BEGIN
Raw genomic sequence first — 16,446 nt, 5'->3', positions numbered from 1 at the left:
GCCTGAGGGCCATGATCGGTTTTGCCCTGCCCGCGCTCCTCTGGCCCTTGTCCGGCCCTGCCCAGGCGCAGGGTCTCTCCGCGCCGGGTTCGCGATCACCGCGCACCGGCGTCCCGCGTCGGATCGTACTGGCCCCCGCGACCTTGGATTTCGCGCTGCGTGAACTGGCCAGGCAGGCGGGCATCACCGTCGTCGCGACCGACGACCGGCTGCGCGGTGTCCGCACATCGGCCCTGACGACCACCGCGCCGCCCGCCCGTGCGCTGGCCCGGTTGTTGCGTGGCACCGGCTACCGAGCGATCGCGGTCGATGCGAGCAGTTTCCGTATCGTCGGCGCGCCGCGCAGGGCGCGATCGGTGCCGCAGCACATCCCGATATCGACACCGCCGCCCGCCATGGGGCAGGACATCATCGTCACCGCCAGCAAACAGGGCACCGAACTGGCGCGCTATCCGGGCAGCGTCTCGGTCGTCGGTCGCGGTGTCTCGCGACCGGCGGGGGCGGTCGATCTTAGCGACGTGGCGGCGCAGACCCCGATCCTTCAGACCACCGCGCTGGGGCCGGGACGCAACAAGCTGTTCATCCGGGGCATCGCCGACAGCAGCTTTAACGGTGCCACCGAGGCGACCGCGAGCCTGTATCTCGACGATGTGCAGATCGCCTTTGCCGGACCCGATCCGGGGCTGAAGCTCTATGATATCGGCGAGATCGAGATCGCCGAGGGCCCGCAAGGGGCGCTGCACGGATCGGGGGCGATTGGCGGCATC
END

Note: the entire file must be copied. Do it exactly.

Raw genomic sequence first — 16,446 nt, 5'->3', positions numbered from 1 at the left:
GCCTGAGGGCCATGATCGGTTTTGCCCTGCCCGCGCTCCTCTGGCCCTTGTCCGGCCCTGCCCAGGCGCAGGGTCTCTCCGCGCCGGGTTCGCGATCACCGCGCACCGGCGTCCCGCGTCGGATCGTACTGGCCCCCGCGACCTTGGATTTCGCGCTGCGTGAACTGGCCAGGCAGGCGGGCATCACCGTCGTCGCGACCGACGACCGGCTGCGCGGTGTCCGCACATCGGCCCTGACGACCACCGCGCCGCCCGCCCGTGCGCTGGCCCGGTTGTTGCGTGGCACCGGCTACCGAGCGATCGCGGTCGATGCGAGCAGTTTCCGTATCGTCGGCGCGCCGCGCAGGGCGCGATCGGTGCCGCAGCACATCCCGATATCGACACCGCCGCCCGCCATGGGGCAGGACATCATCGTCACCGCCAGCAAACAGGGCACCGAACTGGCGCGCTATCCGGGCAGCGTCTCGGTCGTCGGTCGCGGTGTCTCGCGACCGGCGGGGGCGGTCGATCTTAGCGACGTGGCGGCGCAGACCCCGATCCTTCAGACCACCGCGCTGGGGCCGGGACGCAACAAGCTGTTCATCCGGGGCATCGCCGACAGCAGCTTTAACGGTGCCACCGAGGCGACCGCGAGCCTGTATCTCGACGATGTGCAGATCGCCTTTGCCGGACCCGATCCGGGGCTGAAGCTCTATGATATCGGCGAGATCGAGATCGCCGAGGGCCCGCAAGGGGCGCTGCACGGATCGGGGGCGATTGGCGGCATC